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Yungblud launches music festival to shake up the ‘too expensive’ industry

Fighting for a new world that ‘represents love, unity, and equality for all,’ the acclaimed singer has announced Bludfest, which offers cheap, and even free, entry to people from all backgrounds. The aim is to set a precedent that music is for everybody, not just the few who can afford it.

To his fans, Yungblud is the voice of Gen Z. And although his music may not be to the taste of everyone (pop-punk often isn’t), there’s no denying that what he stands for is a welcome breath of fresh air in an industry that’s becoming increasingly exclusive by the day.

At a time when Taylor Swift is looking down on the rest of us from the comfort of her private jet and Coachella’s staggering ticket prices are suited only to celebrities with an incomprehensible net worth or influencers with brand deals, the acclaimed singer’s dedication to being vocal about social issues and catering for the masses is admirable.

‘Yungblud is a generational idea that’s gonna fight for a new world because the new world that we [young people] foresee represents love and unity and equality for all,’ he said in an Instagram post, his latest venture proof that this message is one he’s determined to embody, as is using his platform for good.

Practicing what he preaches, Yungblud is launching a festival which offers cheap (£49.50), and even free, entry to people from all backgrounds, with the aim of setting a precedent that music is for everybody, not just the few who can afford it.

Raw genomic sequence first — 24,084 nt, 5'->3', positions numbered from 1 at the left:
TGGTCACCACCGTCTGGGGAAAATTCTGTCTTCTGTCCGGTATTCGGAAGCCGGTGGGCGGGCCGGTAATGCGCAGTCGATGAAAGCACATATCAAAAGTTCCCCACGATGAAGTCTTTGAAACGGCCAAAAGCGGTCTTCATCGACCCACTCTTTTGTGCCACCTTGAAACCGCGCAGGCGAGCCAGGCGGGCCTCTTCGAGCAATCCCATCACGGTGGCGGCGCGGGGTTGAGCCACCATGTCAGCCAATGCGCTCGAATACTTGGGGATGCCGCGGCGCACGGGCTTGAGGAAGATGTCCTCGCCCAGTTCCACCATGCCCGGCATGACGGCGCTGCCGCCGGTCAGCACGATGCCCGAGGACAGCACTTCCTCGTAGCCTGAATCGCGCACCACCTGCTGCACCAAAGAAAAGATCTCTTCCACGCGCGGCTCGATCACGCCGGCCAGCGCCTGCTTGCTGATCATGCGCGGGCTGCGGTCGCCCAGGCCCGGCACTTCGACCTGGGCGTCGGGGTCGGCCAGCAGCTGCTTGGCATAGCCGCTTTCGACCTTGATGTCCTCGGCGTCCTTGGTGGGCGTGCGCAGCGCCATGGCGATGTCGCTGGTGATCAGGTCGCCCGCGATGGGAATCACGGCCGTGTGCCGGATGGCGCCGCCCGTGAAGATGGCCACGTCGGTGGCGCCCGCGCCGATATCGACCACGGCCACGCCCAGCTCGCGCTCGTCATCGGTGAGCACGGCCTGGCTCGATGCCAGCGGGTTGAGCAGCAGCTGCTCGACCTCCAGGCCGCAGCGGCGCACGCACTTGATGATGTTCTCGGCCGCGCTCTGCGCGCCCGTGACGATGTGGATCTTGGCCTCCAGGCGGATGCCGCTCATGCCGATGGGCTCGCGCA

‘I’m creating a space where being different is celebrated, a music festival where we cut the bullshit and it’s all about the people,’ the unabashedly political Gen Zer announced in a promo video for the event. ‘Bludfest, August 11th, where the outsider gets to come inside.’

Speaking to Sky before sharing the news, the singer said he was fed up with gigs and festivals being ‘too expensive, too corporate, too sterile, and too privileged.’

To rectify this, he’s teamed up with Tickets for Good to bolster accessibility for people of low income and create something that’s ‘for the community.’

And not only is Yungblud focused on improving inclusivity at an attendee level, but he also wants to address the problem of gender splits on the stages after Glastonbury came under fire last year for having three all-male acts close each night.

‘We’ve got to do it right,’ he said. You’ve got to have representation in terms of race, in terms of gender and sexuality. So, keep up, or get left behind.’

Joining him on the line-up will be Lil Yachty, Soft Play, The Damned, Nessa Barrett, Lola Young, and Jazmin Bean.

There will also be a make-a-friend tent for those arriving alone, and a Discord channel is already up and running for people to get acquainted beforehand.

The motivation behind encouraging connection between concertgoers this way is in line with Yungblud’s manifesto as an artist that encompasses three core values of community, authenticity, and self-expression – all of which are pillars of Bludfest.

‘Five years ago we imagined a world of our own. In Bludfest we have physically built one,’ he said.

‘I want to create a physical safe space where people can come and celebrate the ideologies of this community – where unity, individuality and love is the main focus and where anybody can be completely themselves.’

‘Bludfest will blur the lines of genre and destroy the limitation of imagination. It will be a festival that cuts the corporate bollocks and is all about the people. My plan is to take it worldwide but this summer is the first one and it’s gonna be something no one has ever seen before in the UK.’

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